The electoral centers of the United States, which this Tuesday celebrate mid-term elections, began the slow process of closing, specifically the first were the states of Kentucky and Indiana while the rest of the country continued to vote. Faced with the first results, President Joe Biden asked voters to stay in line to cast their vote.
“As polling places start to close in some parts of the country, if you are in line at your polling place before they close, stay in line. make your voice heard”, said the president on Twitter.
It happens that due to the geography of the country, the electoral night will last for hours. The last state to close its polling places will be Alaska, that with two time zones, will put an end to election day in the country. This will be at 6 GMT on Wednesday (7 in the morning in Spain).
The first results that were known to elect senators indicate that the fiefdoms of Republicans and Democrats continue to vote the same trend as previous elections. The Associated Press agency has announced the first winners of the night for the Senate. It is the Republican Tim Scott who has won in South Carolina; Democrat Peter Welch of Vermont; and Republican Rand Paul in Kentucky. But the choice is open.
Americans today elect the 435 members of the House of Representatives, 35 of the 100 senators and 36 governorsas well as thousands of state and local offices, and hold referendums on issues like the legalization of marijuana and abortion.
Results may take days to be known in some states. In the 2020 presidential elections, the country’s major media took four days to declare the current president, Joe Biden, the winner and, for this Tuesday’s elections, the White House has already warned that “counting the ballots in an orderly manner takes time.” .
These mid-term elections are the first since the presidential ones, which were marked by unfounded allegations of fraud by the Republican side and by the then president himself, Donald Trump (2017-2021), who still considers that he won two years ago.
With their vote, Americans decide today to renew a large part of the two chambers of Congress: the 435 seats that make up the House of Representatives (where deputies serve a two-year term) and 35 of the 100 seats in the Senate (where the position is for six years and the date of your election varies).
In addition, the governorships of 36 states and a multitude of state and local positions, such as the Secretaries of State, are at stake.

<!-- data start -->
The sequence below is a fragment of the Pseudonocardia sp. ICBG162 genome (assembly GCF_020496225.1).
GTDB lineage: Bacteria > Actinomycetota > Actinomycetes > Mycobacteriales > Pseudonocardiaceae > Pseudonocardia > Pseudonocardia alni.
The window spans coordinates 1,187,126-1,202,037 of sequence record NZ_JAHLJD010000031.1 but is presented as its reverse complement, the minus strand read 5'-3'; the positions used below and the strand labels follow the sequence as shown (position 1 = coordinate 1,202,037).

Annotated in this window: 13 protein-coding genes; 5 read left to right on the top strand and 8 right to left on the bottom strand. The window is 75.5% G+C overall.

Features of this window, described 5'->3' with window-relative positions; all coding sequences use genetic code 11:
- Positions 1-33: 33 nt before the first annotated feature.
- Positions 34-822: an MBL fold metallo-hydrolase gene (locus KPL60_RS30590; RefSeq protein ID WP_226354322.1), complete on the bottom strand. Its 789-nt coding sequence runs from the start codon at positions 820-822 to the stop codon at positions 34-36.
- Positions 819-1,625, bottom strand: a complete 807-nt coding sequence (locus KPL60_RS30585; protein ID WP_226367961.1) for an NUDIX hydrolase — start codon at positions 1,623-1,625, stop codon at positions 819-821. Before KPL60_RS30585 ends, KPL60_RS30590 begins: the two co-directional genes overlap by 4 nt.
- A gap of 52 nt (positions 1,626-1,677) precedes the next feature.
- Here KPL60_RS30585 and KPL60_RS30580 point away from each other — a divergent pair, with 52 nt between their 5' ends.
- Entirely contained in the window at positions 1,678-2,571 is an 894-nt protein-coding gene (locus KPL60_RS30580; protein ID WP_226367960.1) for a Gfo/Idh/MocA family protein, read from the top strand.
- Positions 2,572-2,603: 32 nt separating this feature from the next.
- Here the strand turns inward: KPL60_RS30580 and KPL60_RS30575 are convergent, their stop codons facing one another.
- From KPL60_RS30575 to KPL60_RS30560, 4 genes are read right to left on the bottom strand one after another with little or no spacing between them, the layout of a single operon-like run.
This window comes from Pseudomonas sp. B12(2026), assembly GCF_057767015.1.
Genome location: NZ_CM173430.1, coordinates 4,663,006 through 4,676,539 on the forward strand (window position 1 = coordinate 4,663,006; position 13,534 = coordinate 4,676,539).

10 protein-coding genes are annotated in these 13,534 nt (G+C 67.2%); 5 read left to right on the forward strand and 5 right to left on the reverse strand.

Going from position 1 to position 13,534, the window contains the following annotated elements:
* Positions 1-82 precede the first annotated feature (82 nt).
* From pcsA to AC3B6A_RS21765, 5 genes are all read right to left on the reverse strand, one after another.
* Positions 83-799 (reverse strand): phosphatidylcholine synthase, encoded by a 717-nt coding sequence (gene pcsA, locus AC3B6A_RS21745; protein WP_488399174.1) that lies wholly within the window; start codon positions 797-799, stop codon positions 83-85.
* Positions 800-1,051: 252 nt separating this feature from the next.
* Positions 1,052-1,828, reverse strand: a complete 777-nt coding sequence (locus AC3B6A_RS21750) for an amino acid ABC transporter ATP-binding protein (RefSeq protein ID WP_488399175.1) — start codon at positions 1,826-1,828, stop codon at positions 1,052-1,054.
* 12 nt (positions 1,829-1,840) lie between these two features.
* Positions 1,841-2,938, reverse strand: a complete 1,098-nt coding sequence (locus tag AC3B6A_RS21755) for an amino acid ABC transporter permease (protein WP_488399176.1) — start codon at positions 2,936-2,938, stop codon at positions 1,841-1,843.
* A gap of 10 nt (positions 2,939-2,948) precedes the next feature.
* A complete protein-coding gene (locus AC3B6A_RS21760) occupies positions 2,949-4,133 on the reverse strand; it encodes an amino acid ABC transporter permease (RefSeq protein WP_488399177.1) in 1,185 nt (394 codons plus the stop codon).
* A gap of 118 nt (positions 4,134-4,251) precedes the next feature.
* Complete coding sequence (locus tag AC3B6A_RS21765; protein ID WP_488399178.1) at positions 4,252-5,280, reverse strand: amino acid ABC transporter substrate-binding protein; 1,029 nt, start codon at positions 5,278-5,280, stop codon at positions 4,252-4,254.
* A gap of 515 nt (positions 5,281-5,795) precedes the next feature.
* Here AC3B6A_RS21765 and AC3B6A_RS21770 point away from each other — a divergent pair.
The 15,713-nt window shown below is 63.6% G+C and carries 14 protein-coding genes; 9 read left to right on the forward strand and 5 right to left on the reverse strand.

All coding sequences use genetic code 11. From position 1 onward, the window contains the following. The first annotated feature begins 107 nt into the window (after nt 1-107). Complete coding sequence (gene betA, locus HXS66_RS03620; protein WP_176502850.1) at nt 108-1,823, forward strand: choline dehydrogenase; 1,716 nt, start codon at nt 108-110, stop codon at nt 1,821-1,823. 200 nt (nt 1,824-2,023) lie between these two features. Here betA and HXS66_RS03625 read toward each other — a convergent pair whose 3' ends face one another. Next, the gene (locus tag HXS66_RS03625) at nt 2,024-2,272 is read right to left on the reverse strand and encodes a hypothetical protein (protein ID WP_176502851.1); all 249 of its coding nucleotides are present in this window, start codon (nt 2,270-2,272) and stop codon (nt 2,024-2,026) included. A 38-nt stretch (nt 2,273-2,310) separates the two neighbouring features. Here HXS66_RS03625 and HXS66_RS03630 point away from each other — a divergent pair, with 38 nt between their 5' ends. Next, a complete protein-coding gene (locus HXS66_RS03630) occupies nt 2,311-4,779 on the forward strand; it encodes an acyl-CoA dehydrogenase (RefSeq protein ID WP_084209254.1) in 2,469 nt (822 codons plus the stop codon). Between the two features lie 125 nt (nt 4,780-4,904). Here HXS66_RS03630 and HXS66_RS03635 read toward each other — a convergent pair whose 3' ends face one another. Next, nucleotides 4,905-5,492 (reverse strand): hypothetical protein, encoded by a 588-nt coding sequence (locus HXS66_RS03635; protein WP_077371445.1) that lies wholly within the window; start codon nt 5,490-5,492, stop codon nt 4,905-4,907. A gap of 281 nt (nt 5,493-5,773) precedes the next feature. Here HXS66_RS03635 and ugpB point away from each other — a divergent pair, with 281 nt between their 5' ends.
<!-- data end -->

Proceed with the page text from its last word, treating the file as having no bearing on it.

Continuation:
Until now, the Democrats hold the majority in the House of Representatives, while in the Senate they have a minimal majority with half of the senators and the tiebreaker of the vice president, Kamala Harris.
According to the polls that have been published in recent weeks, the Republican opposition could regain power in elections marked by the economy and with a Joe Biden besieged by runaway inflation, one of the great issues of the campaign.
With most of the states with a very defined voting tendency, it is others like Nevada, Georgia, Pennsylvania or Wisconsin that have the power to tip the balance to one side or the other.
With 331.5 million people of voting age according to the last official census, the participation data will also be important, since mid-term elections usually draw fewer people than presidential ones.
In the 2020 presidential elections, according to the Pew research center, more than 158.4 million people went to the polls, a figure equivalent to 62.8% of citizens of voting age. In the 2018 legislative elections, this percentage stood at 47.5%.
To reverse this lower turnout, these elections are being sold as the great litmus test for Joe Biden and as the beginning of a race towards the 2024 presidential elections, in which Donald Trump will presumably participate.
The return of Donald Trump
The final stretch of the campaign has also been marked by the advance by former United States President Donald Trump (2017-2021) late on Monday that on November 15 he will make “a big announcement” from his residence of Mar-a-Lago in Florida, in a veiled reference to his candidacy for the 2024 presidential election.
Although there had been speculation throughout Monday about the possibility that he would announce his candidacy that same day, Trump called that day to make an announcement. But he did leave signs of his intentions: “In 2024 we are going to recover our magnificent White House,” he proclaimed during his speech at a campaign event in Ohio.
For his part, the last act of Biden took place for his part in Maryland. A state with Democratic depth, in which he warned that the Republicans “will undo everything achieved” during his government if they achieve a majority in Congress, and stressed that the elections are not a referendum on his management, but the time to decide between “two visions” of the country.
Biden later insisted that he is optimistic about the results of the midterm elections and confident of a victory in the Senate, but acknowledged that Democrats have a hard time holding on to a majority in the House of Representatives.
The president does not enjoy popular approval: according to FiveThirtyEight, 53.1% of citizens disapprove of his management, and only 42.1% consider that he is doing a good job.
The elections this Tuesday are not a referendum on his work, but its result will condition the end of his term. Losing the majority in Congress will hamper any attempt to push through new regulations.
For this reason, although in most states the results are clear, the focus is concentrated on those where the margin in the fight for the Senate is so tight that there could be surprises. Nevada, Georgia, Pennsylvania, and Wisconsin are some of those that have the power to tip the balance on one side or the other, and thus define what the last stretch of the Democratic Presidency will be like.